}

export function toggleCompleteness(id) {
    let todos = getGlobal().todos;
    let filterBy = getGlobal().filterBy;
    let thisTodo = todos.filter(todo => todo.id === id)[0];
    thisTodo.status === "active" ? thisTodo.status = 'complete' : thisTodo.status = 'active';
    let filteredTodos = filterBy !== "all" ? todos.filter(todo => todo.status === filterBy) : todos;
    setGlobal({ todos, filteredTodos });
}

It might just be me, but that file is immensely more readable than all of the Redux app files combined. We could even DRY that code up a tiny bit more and shave off some lines, but I didn't feel like it was necessary for this demonstration.

So, what does this all mean? Should we stop using Redux altogether? Definitely not. Redux has its place. The problem is many new and seasoned JavaScript developers immediately reach for Redux without considering alternatives. Let's look at the order of consideration I'd recommend for global state management:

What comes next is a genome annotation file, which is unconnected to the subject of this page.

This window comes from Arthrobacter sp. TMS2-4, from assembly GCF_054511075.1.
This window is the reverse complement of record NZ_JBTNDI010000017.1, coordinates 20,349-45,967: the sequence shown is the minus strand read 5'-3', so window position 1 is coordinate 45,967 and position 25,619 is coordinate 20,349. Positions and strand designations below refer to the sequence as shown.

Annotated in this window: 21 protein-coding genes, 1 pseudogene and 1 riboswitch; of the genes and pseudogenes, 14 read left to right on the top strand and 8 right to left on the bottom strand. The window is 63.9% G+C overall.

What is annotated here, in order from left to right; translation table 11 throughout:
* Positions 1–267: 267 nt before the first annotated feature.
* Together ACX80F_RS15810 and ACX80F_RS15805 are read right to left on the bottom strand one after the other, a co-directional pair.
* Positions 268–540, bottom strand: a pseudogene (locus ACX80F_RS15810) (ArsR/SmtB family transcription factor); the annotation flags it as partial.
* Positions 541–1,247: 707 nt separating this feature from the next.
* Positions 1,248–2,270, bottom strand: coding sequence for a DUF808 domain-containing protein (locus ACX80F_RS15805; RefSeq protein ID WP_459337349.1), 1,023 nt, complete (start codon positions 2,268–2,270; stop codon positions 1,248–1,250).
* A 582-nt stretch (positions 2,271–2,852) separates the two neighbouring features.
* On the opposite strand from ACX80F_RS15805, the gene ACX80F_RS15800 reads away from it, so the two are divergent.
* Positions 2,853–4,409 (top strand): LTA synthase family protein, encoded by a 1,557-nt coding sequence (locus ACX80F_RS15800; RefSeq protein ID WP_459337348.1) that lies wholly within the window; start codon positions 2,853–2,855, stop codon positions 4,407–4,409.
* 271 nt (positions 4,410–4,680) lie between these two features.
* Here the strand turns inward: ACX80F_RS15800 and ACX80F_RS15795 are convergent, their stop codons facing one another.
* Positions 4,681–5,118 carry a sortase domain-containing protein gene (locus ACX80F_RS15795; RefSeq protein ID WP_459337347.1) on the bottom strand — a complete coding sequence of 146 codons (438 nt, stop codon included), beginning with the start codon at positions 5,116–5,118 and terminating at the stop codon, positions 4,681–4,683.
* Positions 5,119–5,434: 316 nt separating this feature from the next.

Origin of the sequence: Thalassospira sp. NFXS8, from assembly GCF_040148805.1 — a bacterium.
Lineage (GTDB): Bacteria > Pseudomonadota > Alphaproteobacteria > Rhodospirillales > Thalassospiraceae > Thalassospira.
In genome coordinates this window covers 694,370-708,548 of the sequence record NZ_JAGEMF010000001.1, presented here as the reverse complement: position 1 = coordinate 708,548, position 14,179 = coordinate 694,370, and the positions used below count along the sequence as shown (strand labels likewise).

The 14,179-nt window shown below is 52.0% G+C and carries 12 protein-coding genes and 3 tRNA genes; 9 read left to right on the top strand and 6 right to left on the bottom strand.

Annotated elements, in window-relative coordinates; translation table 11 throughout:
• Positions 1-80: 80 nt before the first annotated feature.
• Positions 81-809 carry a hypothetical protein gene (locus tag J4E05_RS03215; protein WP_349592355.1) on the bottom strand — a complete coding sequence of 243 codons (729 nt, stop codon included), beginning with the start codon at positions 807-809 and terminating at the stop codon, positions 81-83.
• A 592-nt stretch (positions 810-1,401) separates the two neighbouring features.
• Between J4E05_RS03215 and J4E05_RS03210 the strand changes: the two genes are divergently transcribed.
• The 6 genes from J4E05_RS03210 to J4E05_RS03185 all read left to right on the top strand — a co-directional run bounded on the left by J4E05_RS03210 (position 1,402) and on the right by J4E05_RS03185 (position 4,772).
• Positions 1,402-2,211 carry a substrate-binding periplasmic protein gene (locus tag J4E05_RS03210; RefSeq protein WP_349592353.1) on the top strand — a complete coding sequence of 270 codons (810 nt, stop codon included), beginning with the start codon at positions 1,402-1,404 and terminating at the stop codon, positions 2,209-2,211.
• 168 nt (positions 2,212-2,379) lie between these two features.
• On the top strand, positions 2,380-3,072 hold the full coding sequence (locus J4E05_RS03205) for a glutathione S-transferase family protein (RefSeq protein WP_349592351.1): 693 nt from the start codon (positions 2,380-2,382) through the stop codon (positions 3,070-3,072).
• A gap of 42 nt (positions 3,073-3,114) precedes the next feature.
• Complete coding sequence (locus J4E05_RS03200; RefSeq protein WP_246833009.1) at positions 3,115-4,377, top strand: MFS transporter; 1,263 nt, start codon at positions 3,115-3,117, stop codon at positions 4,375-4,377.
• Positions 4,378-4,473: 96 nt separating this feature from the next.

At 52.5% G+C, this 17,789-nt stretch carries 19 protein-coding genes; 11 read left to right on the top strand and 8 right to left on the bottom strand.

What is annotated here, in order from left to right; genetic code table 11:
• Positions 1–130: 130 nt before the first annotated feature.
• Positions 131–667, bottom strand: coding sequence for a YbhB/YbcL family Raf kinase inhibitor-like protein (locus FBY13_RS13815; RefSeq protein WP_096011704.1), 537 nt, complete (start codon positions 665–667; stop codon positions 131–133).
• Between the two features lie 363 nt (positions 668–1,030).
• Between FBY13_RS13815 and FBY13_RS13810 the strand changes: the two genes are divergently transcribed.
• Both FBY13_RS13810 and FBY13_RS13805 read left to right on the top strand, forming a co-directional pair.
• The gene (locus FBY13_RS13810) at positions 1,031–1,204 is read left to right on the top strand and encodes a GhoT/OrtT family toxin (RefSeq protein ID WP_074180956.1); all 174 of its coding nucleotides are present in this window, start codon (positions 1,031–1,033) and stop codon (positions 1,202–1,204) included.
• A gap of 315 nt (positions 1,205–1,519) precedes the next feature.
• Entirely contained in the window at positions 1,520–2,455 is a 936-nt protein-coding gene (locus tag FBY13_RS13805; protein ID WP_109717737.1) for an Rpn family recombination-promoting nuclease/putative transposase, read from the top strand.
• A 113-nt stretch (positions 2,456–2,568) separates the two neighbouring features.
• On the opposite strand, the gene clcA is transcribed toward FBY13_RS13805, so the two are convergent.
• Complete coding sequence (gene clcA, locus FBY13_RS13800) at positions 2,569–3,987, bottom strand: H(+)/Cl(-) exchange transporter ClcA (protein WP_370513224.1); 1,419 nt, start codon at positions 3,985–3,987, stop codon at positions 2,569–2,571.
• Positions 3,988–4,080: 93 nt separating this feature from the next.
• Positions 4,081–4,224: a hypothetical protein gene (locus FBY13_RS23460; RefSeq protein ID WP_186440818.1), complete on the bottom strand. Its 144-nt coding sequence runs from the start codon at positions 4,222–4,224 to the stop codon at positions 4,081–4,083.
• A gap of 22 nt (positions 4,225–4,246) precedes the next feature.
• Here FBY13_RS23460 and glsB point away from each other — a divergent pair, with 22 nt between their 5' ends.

• Is my app small enough that I can simply pass state through Higher-Order Components? (no dependencies here)
  • Am I working with a team small enough to ensure that updates to code that touches state won't get convoluted? (use ReactN)
  • Am I working on a large app on a large team where updates to code that touches state would otherwise be unmanageable? (Use Redux or MobX or some other large state management framework)

Stumbling across Charles Stover's ReactN package was one of the most freeing things I've experienced as a developer thus far. I desperately did not want to manage the complexities of Redux in my app, and frankly, I didn't need to. But my app had grown large enough to not be able to easily support passing state props through components. If you are in a similar situation, explore ReactN. It's simple and powerful. And it does the logical thing with global state management.

If you'd like to explore the source code for the ReactN todo app, you can do so here.

And here is the code in action:

https://codesandbox.io/embed/reactn-todos-3edts